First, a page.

Take the 2-minute tour ×
Stack Overflow is a question and answer site for professional and enthusiast programmers. It's 100% free, no registration required.

I have a VB6 application that I want to provide my users a feature where they can backup their data file to the cloud. I have a system in place where they can upload a file to the cloud and store it, now I want to make it a little easier by a menu option. File..Backup to Cloud would create a zip archive of the database (Access 97 MDB) and then send the byte array to an ASMX (or WCF) web service.

Can someone share with me how to take a file (500 KB to 1.5 MB on average), in VB6, and send it to an ASMX web service? I need to be "firewall friendly" so keep that in mind as well, so something across Port 80 (HTTP) is preferred.

share|improve this question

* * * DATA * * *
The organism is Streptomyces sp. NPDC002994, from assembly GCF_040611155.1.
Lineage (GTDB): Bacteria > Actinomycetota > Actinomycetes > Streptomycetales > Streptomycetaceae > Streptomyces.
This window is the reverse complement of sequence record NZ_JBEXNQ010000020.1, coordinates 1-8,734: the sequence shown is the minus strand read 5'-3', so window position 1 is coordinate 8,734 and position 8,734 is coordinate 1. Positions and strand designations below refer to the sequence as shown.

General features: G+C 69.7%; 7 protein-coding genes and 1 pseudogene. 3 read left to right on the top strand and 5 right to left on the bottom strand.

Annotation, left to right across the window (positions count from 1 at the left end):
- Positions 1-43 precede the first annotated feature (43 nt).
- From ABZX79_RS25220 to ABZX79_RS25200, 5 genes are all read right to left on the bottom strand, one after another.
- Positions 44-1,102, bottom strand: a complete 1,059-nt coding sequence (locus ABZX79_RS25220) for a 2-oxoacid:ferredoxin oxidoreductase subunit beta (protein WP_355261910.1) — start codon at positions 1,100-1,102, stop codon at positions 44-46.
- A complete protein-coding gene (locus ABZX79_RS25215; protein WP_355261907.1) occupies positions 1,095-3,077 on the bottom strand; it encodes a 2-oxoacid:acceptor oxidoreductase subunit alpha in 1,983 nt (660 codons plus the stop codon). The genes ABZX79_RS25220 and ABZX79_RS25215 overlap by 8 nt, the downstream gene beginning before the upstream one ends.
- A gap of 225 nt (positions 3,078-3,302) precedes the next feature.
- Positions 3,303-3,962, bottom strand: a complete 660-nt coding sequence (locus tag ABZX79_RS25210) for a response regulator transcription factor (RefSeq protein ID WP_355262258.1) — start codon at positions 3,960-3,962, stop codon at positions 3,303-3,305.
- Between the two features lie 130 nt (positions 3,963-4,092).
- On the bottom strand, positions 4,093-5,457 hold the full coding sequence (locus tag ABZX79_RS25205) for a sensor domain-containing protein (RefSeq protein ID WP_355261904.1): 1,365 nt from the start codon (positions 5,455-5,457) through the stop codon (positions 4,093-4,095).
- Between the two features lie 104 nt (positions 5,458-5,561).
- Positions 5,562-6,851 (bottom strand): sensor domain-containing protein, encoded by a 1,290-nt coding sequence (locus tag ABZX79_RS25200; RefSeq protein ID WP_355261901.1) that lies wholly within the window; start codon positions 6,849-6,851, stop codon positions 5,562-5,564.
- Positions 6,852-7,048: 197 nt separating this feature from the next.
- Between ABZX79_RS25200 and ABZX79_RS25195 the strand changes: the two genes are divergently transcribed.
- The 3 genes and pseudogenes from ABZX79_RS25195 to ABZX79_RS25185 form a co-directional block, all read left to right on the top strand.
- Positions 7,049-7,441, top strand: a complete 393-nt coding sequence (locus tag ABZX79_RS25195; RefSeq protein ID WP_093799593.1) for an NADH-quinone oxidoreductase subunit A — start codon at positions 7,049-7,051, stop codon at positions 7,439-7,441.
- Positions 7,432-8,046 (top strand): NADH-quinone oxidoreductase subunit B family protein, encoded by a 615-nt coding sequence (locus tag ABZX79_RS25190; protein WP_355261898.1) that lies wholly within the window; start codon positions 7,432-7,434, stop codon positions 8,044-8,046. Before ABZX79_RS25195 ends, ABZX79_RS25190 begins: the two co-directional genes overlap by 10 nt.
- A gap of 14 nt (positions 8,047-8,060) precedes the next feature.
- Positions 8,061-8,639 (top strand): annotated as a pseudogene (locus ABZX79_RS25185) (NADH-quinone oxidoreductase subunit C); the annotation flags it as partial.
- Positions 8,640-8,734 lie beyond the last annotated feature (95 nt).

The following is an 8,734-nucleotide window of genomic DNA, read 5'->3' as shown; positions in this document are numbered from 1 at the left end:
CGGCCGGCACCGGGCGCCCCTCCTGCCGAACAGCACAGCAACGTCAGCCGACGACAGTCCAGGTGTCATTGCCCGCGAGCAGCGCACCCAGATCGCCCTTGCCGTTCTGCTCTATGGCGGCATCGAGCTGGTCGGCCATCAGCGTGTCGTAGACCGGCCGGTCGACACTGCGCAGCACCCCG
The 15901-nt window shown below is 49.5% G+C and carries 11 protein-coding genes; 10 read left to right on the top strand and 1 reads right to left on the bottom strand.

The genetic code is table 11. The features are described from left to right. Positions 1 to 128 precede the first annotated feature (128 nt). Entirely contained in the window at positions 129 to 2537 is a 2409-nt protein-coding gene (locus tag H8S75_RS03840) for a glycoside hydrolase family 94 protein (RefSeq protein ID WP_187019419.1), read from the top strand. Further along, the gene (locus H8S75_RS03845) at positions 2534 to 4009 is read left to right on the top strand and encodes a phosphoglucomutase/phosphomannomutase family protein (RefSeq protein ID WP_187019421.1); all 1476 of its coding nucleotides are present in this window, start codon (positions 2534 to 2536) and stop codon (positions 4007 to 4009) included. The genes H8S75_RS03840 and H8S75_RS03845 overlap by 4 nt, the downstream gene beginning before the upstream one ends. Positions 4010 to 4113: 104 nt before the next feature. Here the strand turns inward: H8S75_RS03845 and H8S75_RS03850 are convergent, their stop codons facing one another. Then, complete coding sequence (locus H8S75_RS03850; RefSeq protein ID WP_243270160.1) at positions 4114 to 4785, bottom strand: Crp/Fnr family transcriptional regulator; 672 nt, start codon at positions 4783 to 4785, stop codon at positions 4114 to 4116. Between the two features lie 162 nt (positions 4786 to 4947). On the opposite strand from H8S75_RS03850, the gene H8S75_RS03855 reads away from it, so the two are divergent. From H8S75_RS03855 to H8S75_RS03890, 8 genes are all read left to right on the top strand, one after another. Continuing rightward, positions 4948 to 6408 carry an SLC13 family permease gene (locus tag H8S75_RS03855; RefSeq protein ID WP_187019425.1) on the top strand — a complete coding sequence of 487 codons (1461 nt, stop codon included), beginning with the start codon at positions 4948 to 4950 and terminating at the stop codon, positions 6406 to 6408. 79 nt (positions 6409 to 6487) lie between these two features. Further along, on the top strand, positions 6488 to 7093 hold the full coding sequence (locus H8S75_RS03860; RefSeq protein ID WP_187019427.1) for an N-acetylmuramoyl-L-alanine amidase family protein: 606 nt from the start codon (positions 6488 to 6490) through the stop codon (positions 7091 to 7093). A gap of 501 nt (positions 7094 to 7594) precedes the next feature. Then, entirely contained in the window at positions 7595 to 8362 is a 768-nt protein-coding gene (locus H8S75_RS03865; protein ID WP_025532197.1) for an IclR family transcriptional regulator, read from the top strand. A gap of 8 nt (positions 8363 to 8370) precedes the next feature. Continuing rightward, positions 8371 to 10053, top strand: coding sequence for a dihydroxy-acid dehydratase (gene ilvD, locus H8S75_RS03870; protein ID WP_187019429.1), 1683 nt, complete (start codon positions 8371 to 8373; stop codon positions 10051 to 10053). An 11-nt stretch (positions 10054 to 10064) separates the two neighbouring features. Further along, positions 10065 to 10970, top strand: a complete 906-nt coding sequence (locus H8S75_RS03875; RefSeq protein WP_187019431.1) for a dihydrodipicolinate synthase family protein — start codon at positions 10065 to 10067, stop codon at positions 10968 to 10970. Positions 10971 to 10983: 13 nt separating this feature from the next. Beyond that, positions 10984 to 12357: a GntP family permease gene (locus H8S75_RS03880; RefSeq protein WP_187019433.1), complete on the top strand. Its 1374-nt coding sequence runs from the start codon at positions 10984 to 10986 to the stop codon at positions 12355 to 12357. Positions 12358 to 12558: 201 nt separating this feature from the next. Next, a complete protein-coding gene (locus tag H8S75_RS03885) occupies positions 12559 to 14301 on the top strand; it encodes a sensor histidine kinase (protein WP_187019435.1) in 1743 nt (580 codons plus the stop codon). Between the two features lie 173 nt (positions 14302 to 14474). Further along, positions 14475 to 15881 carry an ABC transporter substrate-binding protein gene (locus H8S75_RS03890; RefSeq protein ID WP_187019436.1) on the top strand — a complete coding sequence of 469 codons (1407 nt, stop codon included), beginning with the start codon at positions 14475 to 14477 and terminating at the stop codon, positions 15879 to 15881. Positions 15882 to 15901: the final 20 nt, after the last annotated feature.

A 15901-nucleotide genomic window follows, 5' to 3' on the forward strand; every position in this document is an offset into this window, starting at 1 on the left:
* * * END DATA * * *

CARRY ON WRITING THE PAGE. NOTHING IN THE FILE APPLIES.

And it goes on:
Wow. Makes a lot of sense to add new features to a VB6 application. Are you aware that VB6 is totally unsupported? See support.microsoft.com/lifecycle/?p1=2971 –  John Saunders Jun 1 '11 at 18:34
    
John, it's irrelevant what's unsupported, it's relevant to support legacy applications until their replacements are ready. –  Neal Jun 1 '11 at 18:59
    
"support legacy applications" is one thing. "Continue to extend them using obsolete and unsupported technologies" is another. If the application is important enough to your organization that you add functionality to it, then surely it's important enough to be built on a supported platform? –  John Saunders Jun 1 '11 at 19:36

2 Answers 2

up vote 0 down vote accepted

VB6 supports COM components. You should be doing your new development by creating COM components in a .NET language (for instance, VB.NET or C#), and having your VB6 application call them. That way, you get the benefit of using software developed using modern tools, but you get to call them from your obsolete and unsupported VB6 code.

share|improve this answer

Your Answer

 
discard

By posting your answer, you agree to the privacy policy and terms of service.

Not the answer you're looking for? Browse other questions tagged or ask your own question.